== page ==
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Public Sample of the
Online Ministries Community Blog

The following are the three most recent postings to this community's blog. It is only the blog's abstract. To read the full text of the blog, add comments and discussion and participate in all of the community's features and functions, please register into this community.

Mar 04

How to Write for Web Pages - Part 13 – The Curation of Story Ideas

By Bill Anderton on 3/4/2015 11:41 AM

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Story ideas can be plentiful. However, the resources to develop story ideas into words, pictures and other media ready to place onto a web page are always in short supply. Webmasters never have enough editorial resources to develop everything they wish they could.

As a result, all editorial departments must have a process to select from the many possible story ideas those few that are worthy of using the limited developmental resources. The problem is a classical one of contention for valuable (and often scarce) resources and is similar to the contention for capital or other budget resources. Which set of story ideas will yield the best possible result for the websites’ missions, objections and strategies?

The homily, “getting the most bang for the buck” comes to mind.

The selection process is called curation and judges the relative merits of story ideas to determine if the idea is worthy of investing in the development of the idea into a finished story. One can’t develop everything, so which ideas, if developed, best fulfill our missions, objections and strategies?

Curation should be intentional, not accidental. Curation should be thoughtful, not based on whimsy. Curation is serious business and is worthy of some gravitas not just implementing the first story idea that come to mind or is the next on some list. The more limited a church’s editorial resources, the more thoughtful the curation process has to be.

Curation is not nearly as subjective as you might first think. While some subjective judgment does come into play, there are also plenty of objective criteria one can apply to the curation process.

This is only the blog's abstract. To read the full text, please register into the community. It's FREE!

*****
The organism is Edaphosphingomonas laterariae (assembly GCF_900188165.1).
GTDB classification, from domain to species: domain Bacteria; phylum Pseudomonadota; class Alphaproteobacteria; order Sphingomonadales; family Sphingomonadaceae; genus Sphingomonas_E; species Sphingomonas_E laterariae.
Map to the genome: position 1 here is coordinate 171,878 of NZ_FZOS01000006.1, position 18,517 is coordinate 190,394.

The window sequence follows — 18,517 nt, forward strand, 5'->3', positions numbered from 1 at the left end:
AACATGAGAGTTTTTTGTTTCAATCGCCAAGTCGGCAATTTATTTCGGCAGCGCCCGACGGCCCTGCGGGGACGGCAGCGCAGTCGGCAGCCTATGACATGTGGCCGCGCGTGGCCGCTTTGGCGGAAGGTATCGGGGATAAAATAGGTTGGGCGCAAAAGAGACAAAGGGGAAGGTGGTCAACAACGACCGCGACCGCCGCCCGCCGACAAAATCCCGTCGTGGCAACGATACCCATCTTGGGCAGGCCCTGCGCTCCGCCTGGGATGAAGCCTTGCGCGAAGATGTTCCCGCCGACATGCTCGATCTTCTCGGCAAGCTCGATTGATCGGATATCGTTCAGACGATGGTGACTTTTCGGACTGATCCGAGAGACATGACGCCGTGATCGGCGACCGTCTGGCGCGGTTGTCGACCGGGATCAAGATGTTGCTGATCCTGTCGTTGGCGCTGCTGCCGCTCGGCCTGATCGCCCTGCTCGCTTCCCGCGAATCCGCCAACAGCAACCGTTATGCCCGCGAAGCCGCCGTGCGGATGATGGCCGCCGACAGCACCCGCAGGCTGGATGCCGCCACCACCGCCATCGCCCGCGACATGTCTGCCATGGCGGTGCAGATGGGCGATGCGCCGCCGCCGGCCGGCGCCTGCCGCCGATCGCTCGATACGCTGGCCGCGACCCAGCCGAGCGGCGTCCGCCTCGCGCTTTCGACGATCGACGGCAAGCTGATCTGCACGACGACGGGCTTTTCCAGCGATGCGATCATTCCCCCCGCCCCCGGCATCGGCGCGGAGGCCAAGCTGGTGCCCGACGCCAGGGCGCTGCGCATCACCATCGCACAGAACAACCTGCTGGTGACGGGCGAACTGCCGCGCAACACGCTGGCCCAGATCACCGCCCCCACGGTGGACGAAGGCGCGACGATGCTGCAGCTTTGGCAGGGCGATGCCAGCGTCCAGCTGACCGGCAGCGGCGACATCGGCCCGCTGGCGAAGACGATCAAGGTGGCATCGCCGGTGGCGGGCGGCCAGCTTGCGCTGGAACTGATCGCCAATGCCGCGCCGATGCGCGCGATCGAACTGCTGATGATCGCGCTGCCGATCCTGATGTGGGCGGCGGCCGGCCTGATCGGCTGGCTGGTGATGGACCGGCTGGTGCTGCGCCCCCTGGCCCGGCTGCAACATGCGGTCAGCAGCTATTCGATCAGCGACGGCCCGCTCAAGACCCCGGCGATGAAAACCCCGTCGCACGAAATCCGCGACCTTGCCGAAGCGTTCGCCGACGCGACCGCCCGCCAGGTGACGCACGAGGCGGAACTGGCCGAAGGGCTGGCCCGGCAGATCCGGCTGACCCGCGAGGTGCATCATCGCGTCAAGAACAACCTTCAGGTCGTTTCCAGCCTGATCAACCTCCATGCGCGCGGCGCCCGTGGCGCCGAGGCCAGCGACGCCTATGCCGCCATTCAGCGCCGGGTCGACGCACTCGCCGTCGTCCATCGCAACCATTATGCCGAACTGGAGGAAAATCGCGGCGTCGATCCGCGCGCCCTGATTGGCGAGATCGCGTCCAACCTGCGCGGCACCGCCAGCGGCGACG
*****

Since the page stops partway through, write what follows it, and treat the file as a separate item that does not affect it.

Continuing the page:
Feb 05

How to Write for Web Pages - Part 12 – The Ideation of a Story

By Bill Anderton on 2/5/2015 4:09 PM

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Deciding what to publish on a church website is often a gut-wrenching experience for many web teams, particularly for rookie church webmasters. To some, there never seems to be anything to write that would make an interesting story.

Nothing could be further from the truth of the situation.

Many rookies often don’t realize the number of content opportunities that are within all churches and surrounding them … everyday!

Churches using a journalistic approach to building websites must learn how to identify, appraise and select potential high-quality stories within their churches and around their communities. Webmasters must learn how to pick the best of the story opportunities and development them into great stories for their websites.

Again, as I have often mentioned in this tutorial, websites can use the established editorial analogs used in newspapers and magazines for guidance about how to select story ideas for development. There is no better example of this than if websites adopted the same processes that newspapers and magazines use to find stories to write. If so, webmasters would select stories in an intentional process perfected by the editors printed publications. The same craft that publication editors use to select stories for publication can also select stories for any website.

The process of selecting stories to publish on a church website is one of the most important functions performed by a webmaster and is critical to the website’s success. If the content is king, as the homily goes, the selection of stories for content development is a king-maker, the power behind the throne.

Stories come from story ideas. In the best practices of all successful websites, coming up with story ideas is an intentional process. Sources for story ideas within a church environment can be rich and diverse. Web teams have to be able to recognize potential idea sources and develop them into a steady flow of new content.

Websites' editorial staff collects stories ideas from all sources. In some internal process, all story idea are collected and, typically, formed into lists.

However, all ideas put on lists don’t automatically become stories. The selection of which story ideas to develop and publish derives from curation processes that evaluate the potential of each idea. From a list of collected story ideas, the editorial team of the website curates the ideas to select those for development. The curation process separates wheat from the chaff. The curation process allows the always limited resources that can develop ideas into stories to be expended only on the best ideas. The curation process isn’t as subjective as one might initially suppose. There are some widely-accepted objective criteria the editorial team can use to curate story ideas objectively. While one typically uses a certain amount of subjective judgment, stories should always be intelligently curated with sound journalistic criteria.